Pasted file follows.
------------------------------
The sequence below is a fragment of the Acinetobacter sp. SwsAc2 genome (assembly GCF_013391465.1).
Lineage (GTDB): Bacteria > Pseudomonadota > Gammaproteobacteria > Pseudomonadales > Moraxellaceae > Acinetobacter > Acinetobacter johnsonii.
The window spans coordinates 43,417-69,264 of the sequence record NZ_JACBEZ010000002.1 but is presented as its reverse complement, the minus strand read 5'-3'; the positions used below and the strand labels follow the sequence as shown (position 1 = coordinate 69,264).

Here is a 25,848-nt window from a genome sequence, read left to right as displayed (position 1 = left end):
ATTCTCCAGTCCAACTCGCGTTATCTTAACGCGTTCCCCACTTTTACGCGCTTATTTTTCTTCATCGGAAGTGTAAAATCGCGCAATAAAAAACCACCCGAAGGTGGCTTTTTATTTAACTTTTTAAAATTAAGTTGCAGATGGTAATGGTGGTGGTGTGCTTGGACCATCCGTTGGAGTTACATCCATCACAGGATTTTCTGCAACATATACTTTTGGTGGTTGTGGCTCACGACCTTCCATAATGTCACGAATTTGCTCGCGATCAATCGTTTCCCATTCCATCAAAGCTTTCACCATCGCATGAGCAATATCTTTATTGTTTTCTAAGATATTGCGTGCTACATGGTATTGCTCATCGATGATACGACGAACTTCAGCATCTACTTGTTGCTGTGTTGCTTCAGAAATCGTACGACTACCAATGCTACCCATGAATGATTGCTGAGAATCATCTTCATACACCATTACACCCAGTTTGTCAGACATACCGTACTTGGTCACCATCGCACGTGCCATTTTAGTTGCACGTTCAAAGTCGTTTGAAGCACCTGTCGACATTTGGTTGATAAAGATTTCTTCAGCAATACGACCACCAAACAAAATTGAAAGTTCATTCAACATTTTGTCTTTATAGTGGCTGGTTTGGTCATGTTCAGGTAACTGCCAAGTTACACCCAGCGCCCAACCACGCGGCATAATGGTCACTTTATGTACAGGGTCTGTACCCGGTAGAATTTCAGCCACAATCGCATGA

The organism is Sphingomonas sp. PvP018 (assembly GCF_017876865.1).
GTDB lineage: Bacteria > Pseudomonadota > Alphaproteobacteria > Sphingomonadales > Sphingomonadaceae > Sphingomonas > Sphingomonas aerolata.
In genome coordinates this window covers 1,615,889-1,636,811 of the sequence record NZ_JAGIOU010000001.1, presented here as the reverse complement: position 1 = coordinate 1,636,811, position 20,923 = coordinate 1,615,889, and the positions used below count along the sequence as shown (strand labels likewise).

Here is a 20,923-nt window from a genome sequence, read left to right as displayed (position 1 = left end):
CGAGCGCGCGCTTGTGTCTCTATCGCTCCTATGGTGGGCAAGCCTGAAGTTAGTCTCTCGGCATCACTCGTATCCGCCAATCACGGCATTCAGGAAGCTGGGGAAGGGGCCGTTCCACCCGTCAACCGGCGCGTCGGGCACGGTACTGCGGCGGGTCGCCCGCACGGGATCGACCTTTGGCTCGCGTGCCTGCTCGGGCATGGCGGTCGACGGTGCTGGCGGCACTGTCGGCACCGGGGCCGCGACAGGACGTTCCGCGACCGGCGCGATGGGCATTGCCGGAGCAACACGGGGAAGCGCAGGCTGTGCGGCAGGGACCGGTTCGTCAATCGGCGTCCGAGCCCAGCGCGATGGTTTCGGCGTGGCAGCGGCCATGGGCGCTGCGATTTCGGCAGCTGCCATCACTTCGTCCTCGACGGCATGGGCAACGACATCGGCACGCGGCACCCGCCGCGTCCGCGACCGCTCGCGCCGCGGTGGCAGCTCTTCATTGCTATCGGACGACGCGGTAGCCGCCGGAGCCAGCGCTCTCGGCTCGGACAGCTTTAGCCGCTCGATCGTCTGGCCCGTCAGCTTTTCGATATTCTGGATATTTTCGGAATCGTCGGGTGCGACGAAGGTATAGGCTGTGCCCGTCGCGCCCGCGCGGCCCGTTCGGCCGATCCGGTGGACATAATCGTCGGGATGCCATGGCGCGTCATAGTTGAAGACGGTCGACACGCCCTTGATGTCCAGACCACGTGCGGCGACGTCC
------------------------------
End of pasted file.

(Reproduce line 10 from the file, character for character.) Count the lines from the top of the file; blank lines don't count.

CGAGCGCGCGCTTGTGTCTCTATCGCTCCTATGGTGGGCAAGCCTGAAGTTAGTCTCTCGGCATCACTCGTATCCGCCAATCACGGCATTCAGGAAGCTGGGGAAGGGGCCGTTCCACCCGTCAACCGGCGCGTCGGGCACGGTACTGCGGCGGGTCGCCCGCACGGGATCGACCTTTGGCTCGCGTGCCTGCTCGGGCATGGCGGTCGACGGTGCTGGCGGCACTGTCGGCACCGGGGCCGCGACAGGACGTTCCGCGACCGGCGCGATGGGCATTGCCGGAGCAACACGGGGAAGCGCAGGCTGTGCGGCAGGGACCGGTTCGTCAATCGGCGTCCGAGCCCAGCGCGATGGTTTCGGCGTGGCAGCGGCCATGGGCGCTGCGATTTCGGCAGCTGCCATCACTTCGTCCTCGACGGCATGGGCAACGACATCGGCACGCGGCACCCGCCGCGTCCGCGACCGCTCGCGCCGCGGTGGCAGCTCTTCATTGCTATCGGACGACGCGGTAGCCGCCGGAGCCAGCGCTCTCGGCTCGGACAGCTTTAGCCGCTCGATCGTCTGGCCCGTCAGCTTTTCGATATTCTGGATATTTTCGGAATCGTCGGGTGCGACGAAGGTATAGGCTGTGCCCGTCGCGCCCGCGCGGCCCGTTCGGCCGATCCGGTGGACATAATCGTCGGGATGCCATGGCGCGTCATAGTTGAAGACGGTCGACACGCCCTTGATGTCCAGACCACGTGCGGCGACGTCC